Well, the “buttering up” soon turned to “threats”……

I debated whether to update my preceding post but decided that van Rompuy deserved one of his own. He too, I have subsequently discovered, has also been in London today and speaking at the same event as Ollie Rehn.

The Guardian has an article about van Rompuy’s speech, coupled with one that appears on yahoonews – and if you can bear it, you can view van Rompuy’s speech here. – although you will have to suffer about 3/4 minutes of The Foy Boy. While the entire speech is worth listening to, his remarks regarding the position of the UK vs the EU starts at about 14:00.

van Rompuy talks about having a compass and knowing the direction in which the European Union wishes to travel, while having a dig at those who say it is a train journey without a destination. The only problem is that we in Britain don’t particularly like the direction the compass is pointing – nor the stations through which we are passing.

By conceding, in his speech, that Cameron would be able to discuss the changes he was seeking at an EU summit, while appearing to rule out any fundamental revision of British membership terms, Van Rompuy has in effect told Cameron not to even bother going to Brussels to “renegotiate” – so shall we “cut out the middle man” and just get on with an in/out referendum?


4 Responses

  1. Sue says:

    Yes, lets. I seem to remember reading somewhere though, that in order to create their “ever closer union” there would have to be some treaty changes?

    • cosmic says:

      The Tory line is that treaty changes will be necessary and Britain will hold them up unless concessions are made, such as repatriated powers.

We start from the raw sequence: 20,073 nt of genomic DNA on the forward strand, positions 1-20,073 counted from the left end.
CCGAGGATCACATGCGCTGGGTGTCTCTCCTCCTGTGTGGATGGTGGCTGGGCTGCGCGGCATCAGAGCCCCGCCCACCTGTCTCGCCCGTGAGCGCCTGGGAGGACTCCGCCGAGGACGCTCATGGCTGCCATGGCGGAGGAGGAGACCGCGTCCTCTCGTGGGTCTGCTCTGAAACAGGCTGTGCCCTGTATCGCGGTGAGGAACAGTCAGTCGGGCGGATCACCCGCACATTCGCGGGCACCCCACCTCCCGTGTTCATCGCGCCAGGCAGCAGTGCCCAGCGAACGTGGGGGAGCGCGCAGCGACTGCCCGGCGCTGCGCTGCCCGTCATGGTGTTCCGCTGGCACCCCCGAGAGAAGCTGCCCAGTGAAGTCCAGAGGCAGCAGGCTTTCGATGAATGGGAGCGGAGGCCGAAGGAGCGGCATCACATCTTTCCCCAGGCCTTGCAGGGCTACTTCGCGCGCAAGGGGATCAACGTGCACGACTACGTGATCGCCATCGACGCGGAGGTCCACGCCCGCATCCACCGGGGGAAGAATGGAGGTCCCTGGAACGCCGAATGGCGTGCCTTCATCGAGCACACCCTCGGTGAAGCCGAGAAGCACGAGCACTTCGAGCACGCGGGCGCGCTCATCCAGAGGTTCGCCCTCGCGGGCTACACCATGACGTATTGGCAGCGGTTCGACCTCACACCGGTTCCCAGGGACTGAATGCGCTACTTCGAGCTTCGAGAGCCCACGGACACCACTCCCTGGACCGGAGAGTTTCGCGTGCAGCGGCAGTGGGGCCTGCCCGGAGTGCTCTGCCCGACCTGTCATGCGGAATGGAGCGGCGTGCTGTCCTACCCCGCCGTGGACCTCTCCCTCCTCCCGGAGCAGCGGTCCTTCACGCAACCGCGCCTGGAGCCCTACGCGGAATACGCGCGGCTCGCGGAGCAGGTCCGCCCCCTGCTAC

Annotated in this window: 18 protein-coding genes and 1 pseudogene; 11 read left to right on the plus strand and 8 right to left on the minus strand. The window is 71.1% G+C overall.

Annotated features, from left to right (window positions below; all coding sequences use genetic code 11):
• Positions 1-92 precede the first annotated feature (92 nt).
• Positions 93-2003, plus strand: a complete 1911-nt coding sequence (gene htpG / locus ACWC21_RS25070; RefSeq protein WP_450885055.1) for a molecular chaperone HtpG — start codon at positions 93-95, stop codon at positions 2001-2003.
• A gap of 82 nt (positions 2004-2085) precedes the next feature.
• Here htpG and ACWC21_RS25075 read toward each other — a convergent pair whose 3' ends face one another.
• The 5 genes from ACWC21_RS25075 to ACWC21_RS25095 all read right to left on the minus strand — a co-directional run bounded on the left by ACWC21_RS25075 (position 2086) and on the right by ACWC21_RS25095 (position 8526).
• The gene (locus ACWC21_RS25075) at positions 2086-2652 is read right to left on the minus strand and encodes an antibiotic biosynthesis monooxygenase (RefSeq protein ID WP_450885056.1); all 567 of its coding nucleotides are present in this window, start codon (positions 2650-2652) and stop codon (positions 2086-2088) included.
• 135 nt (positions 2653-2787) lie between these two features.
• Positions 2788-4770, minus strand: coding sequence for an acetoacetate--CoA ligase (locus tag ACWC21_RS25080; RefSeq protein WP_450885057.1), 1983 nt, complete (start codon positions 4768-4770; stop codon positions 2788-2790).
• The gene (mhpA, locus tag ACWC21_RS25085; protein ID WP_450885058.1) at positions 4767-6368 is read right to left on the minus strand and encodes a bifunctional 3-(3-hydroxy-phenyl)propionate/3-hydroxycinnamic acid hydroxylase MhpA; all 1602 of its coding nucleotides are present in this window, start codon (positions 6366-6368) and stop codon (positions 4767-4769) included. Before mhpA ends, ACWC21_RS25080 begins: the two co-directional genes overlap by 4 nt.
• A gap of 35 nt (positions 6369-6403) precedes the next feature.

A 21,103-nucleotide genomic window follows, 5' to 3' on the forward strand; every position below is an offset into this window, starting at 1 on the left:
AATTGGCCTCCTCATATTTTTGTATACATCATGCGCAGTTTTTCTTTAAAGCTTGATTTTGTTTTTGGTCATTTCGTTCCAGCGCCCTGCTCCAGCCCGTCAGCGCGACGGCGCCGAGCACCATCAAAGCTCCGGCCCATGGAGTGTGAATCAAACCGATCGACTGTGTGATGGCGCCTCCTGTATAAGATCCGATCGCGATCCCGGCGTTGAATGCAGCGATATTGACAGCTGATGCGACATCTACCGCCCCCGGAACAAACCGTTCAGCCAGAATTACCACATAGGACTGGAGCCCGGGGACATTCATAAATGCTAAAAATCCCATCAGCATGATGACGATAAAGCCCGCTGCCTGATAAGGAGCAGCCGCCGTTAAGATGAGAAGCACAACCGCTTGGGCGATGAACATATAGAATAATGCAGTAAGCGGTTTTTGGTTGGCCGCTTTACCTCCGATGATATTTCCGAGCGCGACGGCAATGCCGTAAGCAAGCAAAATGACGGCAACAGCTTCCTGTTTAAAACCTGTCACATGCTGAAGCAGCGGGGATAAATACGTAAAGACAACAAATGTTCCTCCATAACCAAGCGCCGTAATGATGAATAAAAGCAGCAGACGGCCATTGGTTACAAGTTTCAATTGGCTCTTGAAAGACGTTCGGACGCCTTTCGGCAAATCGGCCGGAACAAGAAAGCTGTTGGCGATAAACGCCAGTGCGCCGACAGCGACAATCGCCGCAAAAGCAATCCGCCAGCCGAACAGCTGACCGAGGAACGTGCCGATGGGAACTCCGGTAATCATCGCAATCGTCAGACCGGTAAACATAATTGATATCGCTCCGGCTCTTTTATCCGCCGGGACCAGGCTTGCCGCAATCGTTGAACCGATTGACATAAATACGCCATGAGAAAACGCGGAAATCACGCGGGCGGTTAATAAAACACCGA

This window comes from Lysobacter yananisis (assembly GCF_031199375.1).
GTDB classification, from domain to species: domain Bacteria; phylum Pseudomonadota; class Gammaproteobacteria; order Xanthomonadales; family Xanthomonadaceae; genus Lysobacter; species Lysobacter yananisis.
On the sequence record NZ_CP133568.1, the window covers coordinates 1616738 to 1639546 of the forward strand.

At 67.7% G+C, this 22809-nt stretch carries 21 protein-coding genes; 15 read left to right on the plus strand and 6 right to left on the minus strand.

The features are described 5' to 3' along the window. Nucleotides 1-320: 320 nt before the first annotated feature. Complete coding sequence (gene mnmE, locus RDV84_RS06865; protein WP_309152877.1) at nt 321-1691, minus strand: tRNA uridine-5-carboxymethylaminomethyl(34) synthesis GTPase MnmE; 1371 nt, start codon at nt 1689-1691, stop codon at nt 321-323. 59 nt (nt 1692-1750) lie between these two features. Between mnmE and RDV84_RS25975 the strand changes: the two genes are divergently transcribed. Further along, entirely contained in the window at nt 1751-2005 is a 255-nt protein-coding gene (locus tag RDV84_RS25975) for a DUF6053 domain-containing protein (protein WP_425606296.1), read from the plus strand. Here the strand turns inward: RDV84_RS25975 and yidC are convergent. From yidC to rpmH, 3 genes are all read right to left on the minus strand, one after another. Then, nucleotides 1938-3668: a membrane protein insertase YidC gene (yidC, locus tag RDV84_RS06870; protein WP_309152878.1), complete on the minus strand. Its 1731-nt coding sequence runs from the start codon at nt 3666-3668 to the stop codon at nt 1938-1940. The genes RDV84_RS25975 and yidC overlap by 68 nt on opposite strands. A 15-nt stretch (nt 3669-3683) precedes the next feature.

However, it’s all a bit thin.

      It’s been made clear that the treaty changes are years off and the EU will not allow Britain to use them as leverage to pick the cherries off the cake. If they did it would cause a cascade of demands.

      The EU is larger and more formal than it was in the early 70s so the scope for bogus concessions as Wilson claimed, just isn’t there. Even then it was superficial, no treaty changes.

      The other factors are whether the Tories will be in a position to do any of this and how serious they’d be. A negotiating position which rules out exit pretty much says you are not serious, and if you don’t get what you ask for you’ll put up with what you’ve got.

      From the point of view of Eurowithdrawalists and Eurofederalists, Cameron’s position is hogwash. It’s just another gesture to string Tory eurosceptics along and it’s looking increasingly threadbare.

  2. Dave H says:

    I’d say it’s more like an M25 journey than a train journey.

  3. john in cheshire says:

    I think that the analogies the EU communists use need to be either ridiculed or countered with perhaps some that are more appropriate. In history, I’m sure that there are more apposite events than train journies. Maybe Lenin and his gang of thugs is too obvious, but Genghis Khan or mohammed and his bandit gang, devastating mecca, medina and many other lands? We are not on a journey to salvation, rather it is the train of cattle trucks to Treblinka.

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